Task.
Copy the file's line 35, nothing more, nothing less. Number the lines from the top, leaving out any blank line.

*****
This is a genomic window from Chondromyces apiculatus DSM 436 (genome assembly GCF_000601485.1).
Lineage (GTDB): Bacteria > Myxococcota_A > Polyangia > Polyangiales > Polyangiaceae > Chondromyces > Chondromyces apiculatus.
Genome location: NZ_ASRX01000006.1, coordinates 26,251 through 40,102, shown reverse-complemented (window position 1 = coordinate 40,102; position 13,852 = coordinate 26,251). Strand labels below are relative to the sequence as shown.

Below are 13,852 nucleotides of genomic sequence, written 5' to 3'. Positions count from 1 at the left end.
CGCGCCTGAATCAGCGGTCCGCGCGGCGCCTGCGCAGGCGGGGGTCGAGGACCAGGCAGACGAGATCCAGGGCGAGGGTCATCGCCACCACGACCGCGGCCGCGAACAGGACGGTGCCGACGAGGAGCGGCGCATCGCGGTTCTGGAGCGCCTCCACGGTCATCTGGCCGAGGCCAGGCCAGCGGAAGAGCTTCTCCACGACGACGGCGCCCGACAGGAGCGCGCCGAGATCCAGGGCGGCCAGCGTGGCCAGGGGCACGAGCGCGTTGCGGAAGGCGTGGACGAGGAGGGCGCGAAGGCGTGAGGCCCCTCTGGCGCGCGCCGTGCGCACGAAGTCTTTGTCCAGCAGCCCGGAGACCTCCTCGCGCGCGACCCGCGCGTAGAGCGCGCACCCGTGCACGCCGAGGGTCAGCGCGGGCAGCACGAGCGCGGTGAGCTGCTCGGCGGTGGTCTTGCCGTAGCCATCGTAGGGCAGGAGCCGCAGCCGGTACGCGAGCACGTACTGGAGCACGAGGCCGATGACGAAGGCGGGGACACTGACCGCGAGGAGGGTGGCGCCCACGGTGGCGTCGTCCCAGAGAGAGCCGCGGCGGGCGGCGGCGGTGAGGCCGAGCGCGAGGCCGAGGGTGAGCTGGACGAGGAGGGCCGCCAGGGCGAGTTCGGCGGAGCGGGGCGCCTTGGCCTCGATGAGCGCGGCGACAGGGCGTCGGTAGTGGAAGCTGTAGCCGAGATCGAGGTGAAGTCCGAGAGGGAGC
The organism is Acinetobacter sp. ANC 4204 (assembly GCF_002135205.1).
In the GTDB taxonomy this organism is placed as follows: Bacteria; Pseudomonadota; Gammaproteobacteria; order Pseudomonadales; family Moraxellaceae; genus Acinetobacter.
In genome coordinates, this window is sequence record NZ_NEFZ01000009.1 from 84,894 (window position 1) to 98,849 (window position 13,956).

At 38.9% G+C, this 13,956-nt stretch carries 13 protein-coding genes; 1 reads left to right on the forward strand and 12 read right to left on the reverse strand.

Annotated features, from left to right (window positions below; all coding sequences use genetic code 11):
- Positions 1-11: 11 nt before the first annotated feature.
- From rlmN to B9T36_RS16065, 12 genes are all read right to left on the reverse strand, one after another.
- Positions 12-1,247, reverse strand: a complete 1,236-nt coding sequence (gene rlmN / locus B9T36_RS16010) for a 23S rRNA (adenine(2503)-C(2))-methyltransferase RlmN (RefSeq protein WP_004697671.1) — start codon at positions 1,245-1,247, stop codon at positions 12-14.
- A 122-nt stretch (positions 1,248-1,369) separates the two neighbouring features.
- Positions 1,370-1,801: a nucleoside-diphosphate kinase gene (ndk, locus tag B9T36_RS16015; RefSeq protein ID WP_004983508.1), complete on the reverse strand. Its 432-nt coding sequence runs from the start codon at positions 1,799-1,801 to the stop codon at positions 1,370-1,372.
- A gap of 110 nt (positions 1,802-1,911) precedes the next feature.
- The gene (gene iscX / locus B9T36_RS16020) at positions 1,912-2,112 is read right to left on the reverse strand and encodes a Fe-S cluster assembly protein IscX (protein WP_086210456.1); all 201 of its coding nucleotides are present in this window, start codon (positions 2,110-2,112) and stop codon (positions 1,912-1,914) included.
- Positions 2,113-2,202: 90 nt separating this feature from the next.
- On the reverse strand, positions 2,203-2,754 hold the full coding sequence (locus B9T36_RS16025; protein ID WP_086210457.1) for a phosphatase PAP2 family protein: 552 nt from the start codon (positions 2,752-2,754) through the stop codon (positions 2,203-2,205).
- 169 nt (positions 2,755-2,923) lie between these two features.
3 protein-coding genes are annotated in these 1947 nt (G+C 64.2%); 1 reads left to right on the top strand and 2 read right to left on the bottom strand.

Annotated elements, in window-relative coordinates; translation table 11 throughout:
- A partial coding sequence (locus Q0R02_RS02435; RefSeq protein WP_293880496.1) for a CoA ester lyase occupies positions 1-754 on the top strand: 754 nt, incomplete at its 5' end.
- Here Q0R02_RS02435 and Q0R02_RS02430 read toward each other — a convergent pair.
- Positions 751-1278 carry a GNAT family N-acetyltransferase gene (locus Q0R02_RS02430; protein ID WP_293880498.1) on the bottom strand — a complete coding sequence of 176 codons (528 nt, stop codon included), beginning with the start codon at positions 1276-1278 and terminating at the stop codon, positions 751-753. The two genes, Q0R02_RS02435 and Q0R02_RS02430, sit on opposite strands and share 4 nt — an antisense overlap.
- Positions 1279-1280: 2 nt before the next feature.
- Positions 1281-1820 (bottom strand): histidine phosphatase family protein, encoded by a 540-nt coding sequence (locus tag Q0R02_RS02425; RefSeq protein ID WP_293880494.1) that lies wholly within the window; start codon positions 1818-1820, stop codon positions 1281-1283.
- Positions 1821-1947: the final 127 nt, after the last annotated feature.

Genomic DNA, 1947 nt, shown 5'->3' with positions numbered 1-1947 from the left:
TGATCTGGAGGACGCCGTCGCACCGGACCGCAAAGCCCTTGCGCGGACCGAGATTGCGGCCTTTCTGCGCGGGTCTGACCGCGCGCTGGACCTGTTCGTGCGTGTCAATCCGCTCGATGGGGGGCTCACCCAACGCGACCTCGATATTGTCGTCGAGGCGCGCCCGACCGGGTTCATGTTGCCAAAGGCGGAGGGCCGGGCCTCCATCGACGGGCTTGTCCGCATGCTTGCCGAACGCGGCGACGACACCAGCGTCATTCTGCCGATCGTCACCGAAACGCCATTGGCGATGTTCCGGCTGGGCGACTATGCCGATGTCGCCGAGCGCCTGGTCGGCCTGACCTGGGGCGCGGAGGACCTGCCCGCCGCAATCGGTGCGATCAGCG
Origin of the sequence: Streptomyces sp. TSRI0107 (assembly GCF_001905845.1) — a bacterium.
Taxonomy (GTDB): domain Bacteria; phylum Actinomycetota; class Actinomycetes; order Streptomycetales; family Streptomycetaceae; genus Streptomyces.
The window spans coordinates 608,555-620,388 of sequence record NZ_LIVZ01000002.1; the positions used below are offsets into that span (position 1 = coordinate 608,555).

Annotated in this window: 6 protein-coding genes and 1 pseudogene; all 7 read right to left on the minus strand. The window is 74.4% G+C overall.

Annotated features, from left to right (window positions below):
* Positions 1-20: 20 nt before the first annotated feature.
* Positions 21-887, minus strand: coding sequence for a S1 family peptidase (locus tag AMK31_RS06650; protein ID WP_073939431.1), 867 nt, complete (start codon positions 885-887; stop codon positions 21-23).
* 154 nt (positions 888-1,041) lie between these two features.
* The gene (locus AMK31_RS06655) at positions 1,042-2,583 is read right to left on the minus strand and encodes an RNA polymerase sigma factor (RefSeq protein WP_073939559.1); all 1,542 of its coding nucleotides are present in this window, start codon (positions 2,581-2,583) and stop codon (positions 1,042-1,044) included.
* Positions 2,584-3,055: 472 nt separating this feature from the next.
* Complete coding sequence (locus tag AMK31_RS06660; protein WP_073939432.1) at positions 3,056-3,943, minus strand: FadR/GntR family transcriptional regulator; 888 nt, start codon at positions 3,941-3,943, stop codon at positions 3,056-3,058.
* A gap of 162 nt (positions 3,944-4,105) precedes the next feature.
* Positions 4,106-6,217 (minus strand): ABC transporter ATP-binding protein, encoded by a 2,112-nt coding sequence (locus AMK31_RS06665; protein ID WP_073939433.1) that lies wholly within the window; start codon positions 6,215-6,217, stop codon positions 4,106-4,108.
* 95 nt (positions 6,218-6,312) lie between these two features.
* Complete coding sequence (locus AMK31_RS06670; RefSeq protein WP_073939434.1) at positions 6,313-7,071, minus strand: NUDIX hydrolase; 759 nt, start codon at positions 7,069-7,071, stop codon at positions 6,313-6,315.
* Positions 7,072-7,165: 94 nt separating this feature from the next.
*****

Annotated features, from left to right (window positions below):